Journal of Applied Physics 09/2010; 108(6):063920-063920-7. · 2.21 Impact Factor
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    ABSTRACT: Effect of deposition temperature (Ts) on structure of Co-C60 nanocomposite (NC) prepared by simultaneous deposition of cobalt and fullerene on sapphire is presented. The NC structure variations with Ts increasing from room temperature (RT) to 400 degrees C have been analyzed using scanning electron microscopy (SEM), atomic force microscopy (AFM) and Raman spectroscopy. AFM and SEM show granule-like structure of the Co-C60 film. The mixture film deposited at RT includes the hills on the surface suggesting accumulation of internal stress during phase separation. Raman spectra show 25 cm(-1) downshift of Ag(2) C60 peak suggesting -Co-C60- polymerization in C60-based matrix of the NC film. Analysis of Raman spectra has revealed existence of amorphous carbon (a-C) in the NC matrix that argues C60 decomposition. The Ts increase to 200 degrees C causes the surface hills smoothing. In parallel, downshift of the Ag(2) peak decreases to 16 cm(-1) that implies more pronounced phase separation and lower -Co-C60- polymerization efficiency. Also, amount of a-C content slightly increases. Further Ts increasing to 400 degrees C changes the NC structure dramatically. AFM shows evident enlargement of the granules. According to Raman spectra the high Ts deposition yields pronounced C60 decomposition increasing the a-C content. Features of a-C Raman peak imply nucleation of graphitic islands at the NC interfaces. Abundant decomposition of C60 in the mixture film deposited at 400 degrees C is referred to cobalt catalytic effect.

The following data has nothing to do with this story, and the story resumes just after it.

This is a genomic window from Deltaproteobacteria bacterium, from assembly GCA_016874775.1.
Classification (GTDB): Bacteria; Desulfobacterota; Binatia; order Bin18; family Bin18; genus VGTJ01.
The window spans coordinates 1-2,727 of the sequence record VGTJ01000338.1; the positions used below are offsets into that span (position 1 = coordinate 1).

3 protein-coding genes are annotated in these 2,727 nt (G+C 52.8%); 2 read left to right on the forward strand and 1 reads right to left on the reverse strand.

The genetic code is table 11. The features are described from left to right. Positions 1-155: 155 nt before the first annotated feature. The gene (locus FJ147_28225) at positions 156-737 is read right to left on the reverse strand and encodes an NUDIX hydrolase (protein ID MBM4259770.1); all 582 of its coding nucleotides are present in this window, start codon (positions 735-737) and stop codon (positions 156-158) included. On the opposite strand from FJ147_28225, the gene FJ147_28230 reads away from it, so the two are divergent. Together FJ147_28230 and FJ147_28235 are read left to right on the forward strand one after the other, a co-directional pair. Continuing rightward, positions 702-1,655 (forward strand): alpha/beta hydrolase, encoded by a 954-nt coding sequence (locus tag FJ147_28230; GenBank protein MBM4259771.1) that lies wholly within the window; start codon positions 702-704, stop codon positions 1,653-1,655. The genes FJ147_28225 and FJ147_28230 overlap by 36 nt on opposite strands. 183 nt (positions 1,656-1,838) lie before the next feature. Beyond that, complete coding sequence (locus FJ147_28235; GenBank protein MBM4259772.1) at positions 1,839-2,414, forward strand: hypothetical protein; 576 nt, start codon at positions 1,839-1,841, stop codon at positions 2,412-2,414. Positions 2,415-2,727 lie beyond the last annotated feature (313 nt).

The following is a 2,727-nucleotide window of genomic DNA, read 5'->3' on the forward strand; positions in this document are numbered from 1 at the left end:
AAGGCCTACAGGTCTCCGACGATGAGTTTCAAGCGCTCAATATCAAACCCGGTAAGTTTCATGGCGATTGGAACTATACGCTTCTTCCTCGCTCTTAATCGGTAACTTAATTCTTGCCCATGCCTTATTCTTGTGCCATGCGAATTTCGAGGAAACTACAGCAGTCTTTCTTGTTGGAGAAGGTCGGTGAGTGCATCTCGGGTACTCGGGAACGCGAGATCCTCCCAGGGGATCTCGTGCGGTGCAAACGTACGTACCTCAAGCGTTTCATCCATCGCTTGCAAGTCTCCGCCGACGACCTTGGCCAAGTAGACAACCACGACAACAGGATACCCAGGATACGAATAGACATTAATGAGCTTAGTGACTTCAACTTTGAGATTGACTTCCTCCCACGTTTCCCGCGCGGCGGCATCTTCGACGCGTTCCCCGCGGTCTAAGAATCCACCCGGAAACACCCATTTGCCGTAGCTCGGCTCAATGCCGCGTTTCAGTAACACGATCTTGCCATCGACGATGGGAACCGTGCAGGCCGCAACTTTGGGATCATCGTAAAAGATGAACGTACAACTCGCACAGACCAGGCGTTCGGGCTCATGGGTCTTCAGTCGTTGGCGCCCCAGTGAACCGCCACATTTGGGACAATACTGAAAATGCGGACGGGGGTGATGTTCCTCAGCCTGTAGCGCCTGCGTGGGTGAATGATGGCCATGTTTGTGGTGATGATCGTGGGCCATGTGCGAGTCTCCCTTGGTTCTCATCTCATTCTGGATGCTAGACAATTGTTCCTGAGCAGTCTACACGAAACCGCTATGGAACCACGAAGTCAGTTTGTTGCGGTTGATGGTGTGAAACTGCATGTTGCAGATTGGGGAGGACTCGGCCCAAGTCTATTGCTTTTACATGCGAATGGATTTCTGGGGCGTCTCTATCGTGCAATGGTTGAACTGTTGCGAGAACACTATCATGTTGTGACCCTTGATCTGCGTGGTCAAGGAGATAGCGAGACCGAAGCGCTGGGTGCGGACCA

Journal of Nanoscience and Nanotechnology 04/2010; 10(4):2624-9. · 1.15 Impact Factor
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    ABSTRACT: The effect of the strong centrifugal force, mega-gravity (MG) on inter-diffusion between Au and Cu thin films was studied by using Au(60nm)/Cu(500nm)/α-Al2O3 (0001) films. The Rutherford backscattering analysis of the Au and Cu depth profiles shows that Cu atoms diffuse through the Au layer, resulting in the formation of the Cu layer on the surface under both the thermal annealing at 220°C and the application of 0.61×106G at 220°C. The results indicate that the MG application enhances the layer thickness of the Cu layer on the surface.
    Nuclear Instruments and Methods in Physics Research Section B Beam Interactions with Materials and Atoms 01/2010; 268(11):1867-1870. · 1.27 Impact Factor